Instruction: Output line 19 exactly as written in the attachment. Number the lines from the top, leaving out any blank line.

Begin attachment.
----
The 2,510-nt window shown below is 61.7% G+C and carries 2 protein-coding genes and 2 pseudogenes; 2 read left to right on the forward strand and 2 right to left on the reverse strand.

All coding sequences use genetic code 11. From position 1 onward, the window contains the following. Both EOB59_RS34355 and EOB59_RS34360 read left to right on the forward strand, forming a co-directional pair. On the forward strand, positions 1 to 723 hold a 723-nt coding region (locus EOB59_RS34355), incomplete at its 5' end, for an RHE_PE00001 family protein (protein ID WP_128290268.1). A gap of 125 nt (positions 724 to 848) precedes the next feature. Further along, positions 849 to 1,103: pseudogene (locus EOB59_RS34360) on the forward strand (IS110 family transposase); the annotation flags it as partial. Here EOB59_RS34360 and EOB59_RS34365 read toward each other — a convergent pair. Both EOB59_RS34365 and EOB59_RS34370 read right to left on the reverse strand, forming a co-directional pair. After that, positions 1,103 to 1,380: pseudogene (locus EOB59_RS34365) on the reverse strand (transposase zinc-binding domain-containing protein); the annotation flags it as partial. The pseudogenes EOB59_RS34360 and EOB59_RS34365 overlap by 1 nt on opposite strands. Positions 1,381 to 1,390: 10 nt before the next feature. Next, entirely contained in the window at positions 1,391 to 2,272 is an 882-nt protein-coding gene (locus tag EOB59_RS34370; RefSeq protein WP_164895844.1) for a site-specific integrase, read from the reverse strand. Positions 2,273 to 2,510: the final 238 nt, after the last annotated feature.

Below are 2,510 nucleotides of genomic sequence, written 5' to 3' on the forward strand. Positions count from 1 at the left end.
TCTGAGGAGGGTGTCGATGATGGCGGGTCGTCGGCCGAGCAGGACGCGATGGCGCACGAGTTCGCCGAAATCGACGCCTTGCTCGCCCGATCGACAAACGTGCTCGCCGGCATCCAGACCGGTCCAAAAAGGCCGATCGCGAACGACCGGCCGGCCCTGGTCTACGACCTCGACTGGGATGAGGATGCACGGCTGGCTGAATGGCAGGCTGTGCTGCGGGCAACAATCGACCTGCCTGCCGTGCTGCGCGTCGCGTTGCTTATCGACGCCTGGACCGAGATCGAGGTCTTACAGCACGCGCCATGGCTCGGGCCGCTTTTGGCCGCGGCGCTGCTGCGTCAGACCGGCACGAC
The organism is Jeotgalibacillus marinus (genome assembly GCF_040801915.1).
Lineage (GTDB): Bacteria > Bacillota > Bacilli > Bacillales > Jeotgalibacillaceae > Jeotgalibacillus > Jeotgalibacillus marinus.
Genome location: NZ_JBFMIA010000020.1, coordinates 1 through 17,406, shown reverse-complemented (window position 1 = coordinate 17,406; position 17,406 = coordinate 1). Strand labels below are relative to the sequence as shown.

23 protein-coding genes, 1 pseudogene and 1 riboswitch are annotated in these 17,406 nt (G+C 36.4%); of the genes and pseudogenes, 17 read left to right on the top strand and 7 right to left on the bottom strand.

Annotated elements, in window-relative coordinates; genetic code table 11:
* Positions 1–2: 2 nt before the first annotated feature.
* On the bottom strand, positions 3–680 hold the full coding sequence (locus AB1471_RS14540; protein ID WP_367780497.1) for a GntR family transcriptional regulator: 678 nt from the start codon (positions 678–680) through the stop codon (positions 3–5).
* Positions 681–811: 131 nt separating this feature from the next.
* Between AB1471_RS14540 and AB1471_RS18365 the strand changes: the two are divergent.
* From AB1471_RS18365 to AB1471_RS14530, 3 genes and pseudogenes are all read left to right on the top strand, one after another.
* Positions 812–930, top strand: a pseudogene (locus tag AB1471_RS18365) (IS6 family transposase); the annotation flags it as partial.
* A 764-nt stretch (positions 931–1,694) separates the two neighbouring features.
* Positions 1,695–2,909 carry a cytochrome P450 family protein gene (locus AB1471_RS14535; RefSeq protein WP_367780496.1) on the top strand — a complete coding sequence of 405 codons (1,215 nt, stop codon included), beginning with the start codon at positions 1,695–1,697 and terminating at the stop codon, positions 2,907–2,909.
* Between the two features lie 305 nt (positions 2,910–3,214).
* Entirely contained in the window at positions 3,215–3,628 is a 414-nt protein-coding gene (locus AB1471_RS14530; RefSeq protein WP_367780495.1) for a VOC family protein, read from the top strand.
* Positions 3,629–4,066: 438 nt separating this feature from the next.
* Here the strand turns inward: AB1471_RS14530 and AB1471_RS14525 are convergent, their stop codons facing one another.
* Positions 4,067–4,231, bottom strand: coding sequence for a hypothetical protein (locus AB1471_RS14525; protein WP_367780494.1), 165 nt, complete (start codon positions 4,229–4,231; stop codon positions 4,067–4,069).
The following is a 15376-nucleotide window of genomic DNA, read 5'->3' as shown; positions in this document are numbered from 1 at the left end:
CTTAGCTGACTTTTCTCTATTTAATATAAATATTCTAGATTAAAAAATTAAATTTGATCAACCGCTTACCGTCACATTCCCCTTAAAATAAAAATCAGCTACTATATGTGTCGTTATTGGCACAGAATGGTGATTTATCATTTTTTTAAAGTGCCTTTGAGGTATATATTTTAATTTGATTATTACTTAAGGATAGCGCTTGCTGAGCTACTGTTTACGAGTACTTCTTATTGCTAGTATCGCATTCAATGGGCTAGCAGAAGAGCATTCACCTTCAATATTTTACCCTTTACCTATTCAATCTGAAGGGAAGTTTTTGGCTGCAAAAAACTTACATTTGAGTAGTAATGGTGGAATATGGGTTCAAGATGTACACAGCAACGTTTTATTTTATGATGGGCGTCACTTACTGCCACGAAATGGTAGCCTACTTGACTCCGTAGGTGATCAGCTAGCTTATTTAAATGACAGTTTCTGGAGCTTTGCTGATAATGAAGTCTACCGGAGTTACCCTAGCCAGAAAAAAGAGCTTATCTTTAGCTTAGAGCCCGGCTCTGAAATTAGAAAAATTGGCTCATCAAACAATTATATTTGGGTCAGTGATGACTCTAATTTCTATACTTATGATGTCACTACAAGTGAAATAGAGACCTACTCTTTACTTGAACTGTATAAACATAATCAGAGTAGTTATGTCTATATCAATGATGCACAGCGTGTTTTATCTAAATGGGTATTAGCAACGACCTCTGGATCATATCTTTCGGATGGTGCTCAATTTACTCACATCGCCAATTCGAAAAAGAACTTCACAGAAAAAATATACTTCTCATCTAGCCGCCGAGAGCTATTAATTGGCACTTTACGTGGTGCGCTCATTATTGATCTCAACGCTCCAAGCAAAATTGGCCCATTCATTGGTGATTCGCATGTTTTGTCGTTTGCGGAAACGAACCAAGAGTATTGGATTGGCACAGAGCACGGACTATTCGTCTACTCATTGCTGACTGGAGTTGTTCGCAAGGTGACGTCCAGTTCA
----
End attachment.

* Entirely contained in the window at positions 3,215–3,628 is a 414-nt protein-coding gene (locus AB1471_RS14530; RefSeq protein WP_367780495.1) for a VOC family protein, read from the top strand.